Commuters are cautioned as rain, at times heavy, continues on Highway 3 from the Paulson Summit to Kootenay Pass.
A stalled frontal system is causing heavy precipitation; 75 to 100 millimeters of rainfall is expected before temperatures dip this weekend.
As the cold front moves east, rain will gradually transition to snow, especially at higher elevations.
A few centimetres of snowfall accumulation is likely.
Locals are warned that heavy downpours can cause flash floods and water pooling on roads. Localized flooding in low-lying areas is possible.
Weather in the mountains can change suddenly resulting in hazardous driving conditions.
Keep up with road conditions at: drivebc.ca.
Chilly nights and snow-covered slopes may not be easy to come by in much of Canada during the first part of winter, according to The Weather Network.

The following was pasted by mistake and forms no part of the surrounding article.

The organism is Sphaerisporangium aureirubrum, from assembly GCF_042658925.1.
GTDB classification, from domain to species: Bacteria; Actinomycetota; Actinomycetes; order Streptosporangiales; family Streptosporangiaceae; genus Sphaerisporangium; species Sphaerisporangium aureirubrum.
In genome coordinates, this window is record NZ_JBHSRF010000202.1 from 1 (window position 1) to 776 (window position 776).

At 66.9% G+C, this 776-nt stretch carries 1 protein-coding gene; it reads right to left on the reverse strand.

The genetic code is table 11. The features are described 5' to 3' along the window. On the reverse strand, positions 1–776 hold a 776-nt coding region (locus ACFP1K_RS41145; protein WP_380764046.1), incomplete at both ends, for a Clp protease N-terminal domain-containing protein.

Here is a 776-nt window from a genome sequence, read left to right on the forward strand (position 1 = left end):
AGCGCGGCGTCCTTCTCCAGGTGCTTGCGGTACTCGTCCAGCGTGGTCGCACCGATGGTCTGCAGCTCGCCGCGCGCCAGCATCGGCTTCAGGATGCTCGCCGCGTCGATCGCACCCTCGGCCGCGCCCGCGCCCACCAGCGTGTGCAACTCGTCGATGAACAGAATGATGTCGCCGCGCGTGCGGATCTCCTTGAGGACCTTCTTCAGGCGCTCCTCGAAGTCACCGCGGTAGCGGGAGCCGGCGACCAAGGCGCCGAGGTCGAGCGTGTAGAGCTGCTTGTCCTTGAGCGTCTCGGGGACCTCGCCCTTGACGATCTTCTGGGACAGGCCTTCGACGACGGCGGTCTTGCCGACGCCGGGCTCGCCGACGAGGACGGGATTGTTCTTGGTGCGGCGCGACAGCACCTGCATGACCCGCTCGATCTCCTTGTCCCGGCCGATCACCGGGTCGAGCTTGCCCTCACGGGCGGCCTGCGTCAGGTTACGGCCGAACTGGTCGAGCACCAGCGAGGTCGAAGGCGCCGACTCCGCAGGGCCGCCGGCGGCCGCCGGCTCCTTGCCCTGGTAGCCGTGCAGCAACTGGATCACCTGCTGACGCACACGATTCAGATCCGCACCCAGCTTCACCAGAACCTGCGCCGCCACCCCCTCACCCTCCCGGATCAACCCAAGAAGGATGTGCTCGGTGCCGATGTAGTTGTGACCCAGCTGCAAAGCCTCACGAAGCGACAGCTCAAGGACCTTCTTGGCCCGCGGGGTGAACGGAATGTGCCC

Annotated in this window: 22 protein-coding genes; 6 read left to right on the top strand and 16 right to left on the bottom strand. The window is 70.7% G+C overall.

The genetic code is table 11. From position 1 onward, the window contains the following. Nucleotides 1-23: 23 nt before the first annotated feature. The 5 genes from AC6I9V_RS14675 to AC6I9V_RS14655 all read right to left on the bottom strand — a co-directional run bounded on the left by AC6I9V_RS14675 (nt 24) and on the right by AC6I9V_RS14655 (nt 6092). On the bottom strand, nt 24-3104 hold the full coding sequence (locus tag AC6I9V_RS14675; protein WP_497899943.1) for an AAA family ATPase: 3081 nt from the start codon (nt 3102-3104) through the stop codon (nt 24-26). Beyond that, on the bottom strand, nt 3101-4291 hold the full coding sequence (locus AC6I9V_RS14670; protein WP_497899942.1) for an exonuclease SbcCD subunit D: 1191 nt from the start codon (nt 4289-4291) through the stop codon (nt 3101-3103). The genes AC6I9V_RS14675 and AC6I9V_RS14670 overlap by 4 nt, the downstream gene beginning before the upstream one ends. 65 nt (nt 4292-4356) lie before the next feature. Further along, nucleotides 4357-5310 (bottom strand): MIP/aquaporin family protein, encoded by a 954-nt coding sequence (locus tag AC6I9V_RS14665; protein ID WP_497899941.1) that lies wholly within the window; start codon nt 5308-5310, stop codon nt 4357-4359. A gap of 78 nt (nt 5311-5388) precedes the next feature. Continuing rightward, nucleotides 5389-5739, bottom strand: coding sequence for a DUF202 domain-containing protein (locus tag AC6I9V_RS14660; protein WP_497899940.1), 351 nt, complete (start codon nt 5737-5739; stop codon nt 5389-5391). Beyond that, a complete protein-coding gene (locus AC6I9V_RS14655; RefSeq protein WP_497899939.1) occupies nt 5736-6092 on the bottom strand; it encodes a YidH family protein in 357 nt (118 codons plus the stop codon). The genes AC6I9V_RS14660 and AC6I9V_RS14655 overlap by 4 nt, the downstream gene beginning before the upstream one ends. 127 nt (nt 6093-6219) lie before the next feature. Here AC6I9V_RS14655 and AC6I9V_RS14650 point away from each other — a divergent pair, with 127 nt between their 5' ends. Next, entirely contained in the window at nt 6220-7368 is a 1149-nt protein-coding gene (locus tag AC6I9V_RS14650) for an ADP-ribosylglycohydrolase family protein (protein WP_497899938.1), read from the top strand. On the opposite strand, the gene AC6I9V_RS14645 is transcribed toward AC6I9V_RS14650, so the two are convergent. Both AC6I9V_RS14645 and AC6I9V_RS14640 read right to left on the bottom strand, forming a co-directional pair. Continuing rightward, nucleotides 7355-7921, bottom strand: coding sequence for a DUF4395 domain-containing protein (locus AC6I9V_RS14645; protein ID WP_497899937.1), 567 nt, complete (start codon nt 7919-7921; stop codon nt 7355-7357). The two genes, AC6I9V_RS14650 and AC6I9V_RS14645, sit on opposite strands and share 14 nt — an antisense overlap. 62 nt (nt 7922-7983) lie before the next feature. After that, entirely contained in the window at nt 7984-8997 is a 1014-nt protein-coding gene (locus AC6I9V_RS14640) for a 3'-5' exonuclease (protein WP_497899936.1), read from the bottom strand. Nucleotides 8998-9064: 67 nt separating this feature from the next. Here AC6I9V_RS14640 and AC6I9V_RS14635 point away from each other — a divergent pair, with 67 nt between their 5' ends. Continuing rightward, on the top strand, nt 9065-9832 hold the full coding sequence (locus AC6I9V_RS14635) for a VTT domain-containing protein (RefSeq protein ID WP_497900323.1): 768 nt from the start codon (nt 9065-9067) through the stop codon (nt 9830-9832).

Canada’s go-to forecaster predicts El Niño conditions will lead to above-average temperatures and lower-than-normal precipitation in much of the country, particularly in Western and Central Canada.
B.C. is expected to have a milder and drier than normal winter: a few more periods of excessive rainfall are expected.
El Niño affects the global jet stream pattern as it’s associated with warmer-than-normal ocean temperatures in the tropical region of the Pacific Ocean to the west of South America.
- file from Canadian Press